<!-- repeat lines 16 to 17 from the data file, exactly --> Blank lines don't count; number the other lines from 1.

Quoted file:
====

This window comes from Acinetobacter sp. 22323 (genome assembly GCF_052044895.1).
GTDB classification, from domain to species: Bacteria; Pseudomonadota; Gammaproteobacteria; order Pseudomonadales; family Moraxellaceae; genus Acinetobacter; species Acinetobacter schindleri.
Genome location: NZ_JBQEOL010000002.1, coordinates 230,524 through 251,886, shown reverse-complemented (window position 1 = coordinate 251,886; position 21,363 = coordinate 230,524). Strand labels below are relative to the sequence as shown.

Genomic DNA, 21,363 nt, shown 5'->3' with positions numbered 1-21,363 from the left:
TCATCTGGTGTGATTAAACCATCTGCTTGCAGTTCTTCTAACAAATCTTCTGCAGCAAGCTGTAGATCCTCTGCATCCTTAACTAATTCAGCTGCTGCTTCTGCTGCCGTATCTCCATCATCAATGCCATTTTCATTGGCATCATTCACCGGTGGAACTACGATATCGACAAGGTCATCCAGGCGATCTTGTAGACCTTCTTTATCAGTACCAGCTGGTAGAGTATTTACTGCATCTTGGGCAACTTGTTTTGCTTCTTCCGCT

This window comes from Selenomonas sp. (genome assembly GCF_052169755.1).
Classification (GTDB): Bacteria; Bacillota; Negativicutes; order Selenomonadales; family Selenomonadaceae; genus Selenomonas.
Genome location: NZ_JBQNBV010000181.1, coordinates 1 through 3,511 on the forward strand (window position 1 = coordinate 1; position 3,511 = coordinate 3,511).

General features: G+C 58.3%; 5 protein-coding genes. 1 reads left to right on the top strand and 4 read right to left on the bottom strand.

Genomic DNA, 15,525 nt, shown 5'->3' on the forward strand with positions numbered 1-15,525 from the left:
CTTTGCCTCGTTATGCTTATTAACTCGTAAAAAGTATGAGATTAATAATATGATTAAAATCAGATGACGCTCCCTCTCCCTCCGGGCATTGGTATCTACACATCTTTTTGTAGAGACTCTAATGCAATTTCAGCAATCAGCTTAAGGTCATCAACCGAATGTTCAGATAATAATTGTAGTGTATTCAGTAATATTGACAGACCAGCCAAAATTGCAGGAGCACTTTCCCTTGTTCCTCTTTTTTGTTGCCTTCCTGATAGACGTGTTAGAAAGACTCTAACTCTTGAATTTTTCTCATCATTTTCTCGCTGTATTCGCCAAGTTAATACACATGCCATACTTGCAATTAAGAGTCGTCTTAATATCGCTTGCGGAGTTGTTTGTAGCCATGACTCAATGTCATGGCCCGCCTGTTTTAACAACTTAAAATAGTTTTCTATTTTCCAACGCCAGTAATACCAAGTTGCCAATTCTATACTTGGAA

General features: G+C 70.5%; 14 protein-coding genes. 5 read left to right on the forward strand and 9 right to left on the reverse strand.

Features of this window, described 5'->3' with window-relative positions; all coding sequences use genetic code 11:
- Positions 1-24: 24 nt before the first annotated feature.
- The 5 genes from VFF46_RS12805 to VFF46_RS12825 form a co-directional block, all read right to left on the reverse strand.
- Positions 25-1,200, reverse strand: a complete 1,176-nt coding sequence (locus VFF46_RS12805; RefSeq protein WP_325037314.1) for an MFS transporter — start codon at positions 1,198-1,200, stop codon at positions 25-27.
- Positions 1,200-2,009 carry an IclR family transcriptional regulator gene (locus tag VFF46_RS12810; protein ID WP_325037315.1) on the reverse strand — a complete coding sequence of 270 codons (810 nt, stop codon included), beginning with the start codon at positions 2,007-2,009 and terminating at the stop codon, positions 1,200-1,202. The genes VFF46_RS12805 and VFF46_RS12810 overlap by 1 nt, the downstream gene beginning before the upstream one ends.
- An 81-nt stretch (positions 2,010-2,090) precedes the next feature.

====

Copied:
- Positions 25-1,200, reverse strand: a complete 1,176-nt coding sequence (locus VFF46_RS12805; RefSeq protein WP_325037314.1) for an MFS transporter — start codon at positions 1,198-1,200, stop codon at positions 25-27.
- Positions 1,200-2,009 carry an IclR family transcriptional regulator gene (locus tag VFF46_RS12810; protein ID WP_325037315.1) on the reverse strand — a complete coding sequence of 270 codons (810 nt, stop codon included), beginning with the start codon at positions 2,007-2,009 and terminating at the stop codon, positions 1,200-1,202. The genes VFF46_RS12805 and VFF46_RS12810 overlap by 1 nt, the downstream gene beginning before the upstream one ends.